What is the origin of scores of 15, 30 and 40 in tennis?
Scoring in tennis has no specific origin, and while many explanations seem similar because they follow a similar logic, many researchers have tried to trace it back. These are the most popular theories and explanations:
The scoring system is believed to be derived from the game “jeu de paume” (palm game) played in France during the 18th century, where points were awarded at 15, 30 and 45 for no apparent reason.
It has long been believed that the circle is the perfect shape. In this sense, and when applied to tennis, the theory suggests that each set represents a complete circle. Divided into six equal parts (groups), each circle is made up of 60 degrees, and each group in turn is divided into parts of 15, 30, 45 and 60 degrees.
The sexagesimal system
Among the most widely accepted theories is the sexagesimal system, whose center is the number 60, and which was historically used to measure times and angles. Accordingly, each game will be divided into four parts, resulting in scores of 15, 30, 45 and 60.
Another version suggests that points in the game are equivalent to quarters of an hour. According to this theory, the match is equivalent to one hour, while the points represent 15, 30 and 45 minutes, culminating in a full hour at the end of the match.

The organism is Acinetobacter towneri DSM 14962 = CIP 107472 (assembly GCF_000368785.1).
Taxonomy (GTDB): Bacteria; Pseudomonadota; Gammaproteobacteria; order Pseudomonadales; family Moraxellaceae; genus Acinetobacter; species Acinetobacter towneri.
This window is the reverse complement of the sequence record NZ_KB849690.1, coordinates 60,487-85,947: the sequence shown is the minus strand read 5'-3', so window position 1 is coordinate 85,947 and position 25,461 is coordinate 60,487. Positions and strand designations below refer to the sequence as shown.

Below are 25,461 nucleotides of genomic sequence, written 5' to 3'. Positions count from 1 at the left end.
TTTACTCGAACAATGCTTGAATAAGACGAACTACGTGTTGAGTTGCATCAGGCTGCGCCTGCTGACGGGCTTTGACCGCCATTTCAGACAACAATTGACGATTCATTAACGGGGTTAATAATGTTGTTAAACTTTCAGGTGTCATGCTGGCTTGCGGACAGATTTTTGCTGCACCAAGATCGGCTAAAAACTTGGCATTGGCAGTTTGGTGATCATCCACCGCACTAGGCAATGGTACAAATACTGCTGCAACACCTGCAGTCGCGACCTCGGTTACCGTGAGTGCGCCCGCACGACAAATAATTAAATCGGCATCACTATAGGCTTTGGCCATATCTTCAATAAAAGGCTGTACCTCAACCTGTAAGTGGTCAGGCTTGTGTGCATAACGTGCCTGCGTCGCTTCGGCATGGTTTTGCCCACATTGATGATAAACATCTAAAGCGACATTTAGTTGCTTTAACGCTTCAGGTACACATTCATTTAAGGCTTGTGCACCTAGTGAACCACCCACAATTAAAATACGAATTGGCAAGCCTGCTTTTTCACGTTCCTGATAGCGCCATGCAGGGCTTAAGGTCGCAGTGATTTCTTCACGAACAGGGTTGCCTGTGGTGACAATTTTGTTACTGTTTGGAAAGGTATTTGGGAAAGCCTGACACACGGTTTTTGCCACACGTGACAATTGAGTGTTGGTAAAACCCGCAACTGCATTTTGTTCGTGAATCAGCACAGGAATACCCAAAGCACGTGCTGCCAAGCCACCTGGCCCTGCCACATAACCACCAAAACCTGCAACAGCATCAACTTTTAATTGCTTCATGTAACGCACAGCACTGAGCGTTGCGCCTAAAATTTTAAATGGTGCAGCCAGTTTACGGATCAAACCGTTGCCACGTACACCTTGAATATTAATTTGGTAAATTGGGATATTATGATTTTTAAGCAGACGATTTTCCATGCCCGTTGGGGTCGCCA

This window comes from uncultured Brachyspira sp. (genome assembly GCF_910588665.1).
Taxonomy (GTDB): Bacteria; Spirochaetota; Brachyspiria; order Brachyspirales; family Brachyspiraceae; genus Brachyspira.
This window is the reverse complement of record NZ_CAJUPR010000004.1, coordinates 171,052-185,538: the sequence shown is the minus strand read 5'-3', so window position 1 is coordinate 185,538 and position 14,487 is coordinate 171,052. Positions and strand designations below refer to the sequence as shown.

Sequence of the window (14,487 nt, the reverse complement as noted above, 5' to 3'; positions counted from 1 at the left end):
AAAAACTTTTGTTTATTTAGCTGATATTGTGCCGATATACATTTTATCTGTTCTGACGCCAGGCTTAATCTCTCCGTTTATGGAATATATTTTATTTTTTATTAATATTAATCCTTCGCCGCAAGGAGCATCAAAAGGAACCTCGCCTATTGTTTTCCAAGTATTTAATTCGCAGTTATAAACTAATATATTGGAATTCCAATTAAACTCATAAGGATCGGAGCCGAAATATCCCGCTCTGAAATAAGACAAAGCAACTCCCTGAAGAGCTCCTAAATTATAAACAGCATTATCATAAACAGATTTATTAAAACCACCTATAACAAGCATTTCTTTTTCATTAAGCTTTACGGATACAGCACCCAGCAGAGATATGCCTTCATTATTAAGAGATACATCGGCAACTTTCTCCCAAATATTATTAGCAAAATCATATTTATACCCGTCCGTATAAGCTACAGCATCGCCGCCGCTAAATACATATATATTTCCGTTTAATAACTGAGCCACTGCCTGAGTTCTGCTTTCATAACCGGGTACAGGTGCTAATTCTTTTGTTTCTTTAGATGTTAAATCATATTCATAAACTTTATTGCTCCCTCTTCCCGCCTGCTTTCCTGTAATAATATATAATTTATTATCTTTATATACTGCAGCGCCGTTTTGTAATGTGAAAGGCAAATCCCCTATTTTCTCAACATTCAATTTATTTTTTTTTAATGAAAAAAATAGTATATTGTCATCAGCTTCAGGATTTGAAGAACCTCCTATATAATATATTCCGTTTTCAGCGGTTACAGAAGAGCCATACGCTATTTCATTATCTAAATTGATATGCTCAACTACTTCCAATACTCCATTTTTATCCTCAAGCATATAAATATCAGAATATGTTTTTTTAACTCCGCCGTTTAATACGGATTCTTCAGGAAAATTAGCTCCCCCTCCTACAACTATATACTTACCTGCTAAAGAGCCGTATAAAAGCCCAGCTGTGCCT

It is an instrument designed to measure angles and represents one-sixth of the circumference (60 degrees). It is believed that astronomers who played tennis used it to count points. Similar to the sexagesimal system, it is said that with four strokes this tool will return to the starting position, setting angles of 15, 30, 45 and 60 degrees respectively. History suggests that six sextants, totaling 360 degrees, would be equivalent to a full set.
Change from 45 to 40
Although these theories seem to have foundations, they all keep the score at 45, but the current score is 40. It is believed that the change was made to facilitate pronunciation during the game.
Oddly enough, in the event of a tie at 40, the count does not continue, and the game goes to a situation called “draw”. From here, players must earn two consecutive points to achieve victory, where the first advantage is called the “advantage” and the second, if achieved, determines the winner of the game.
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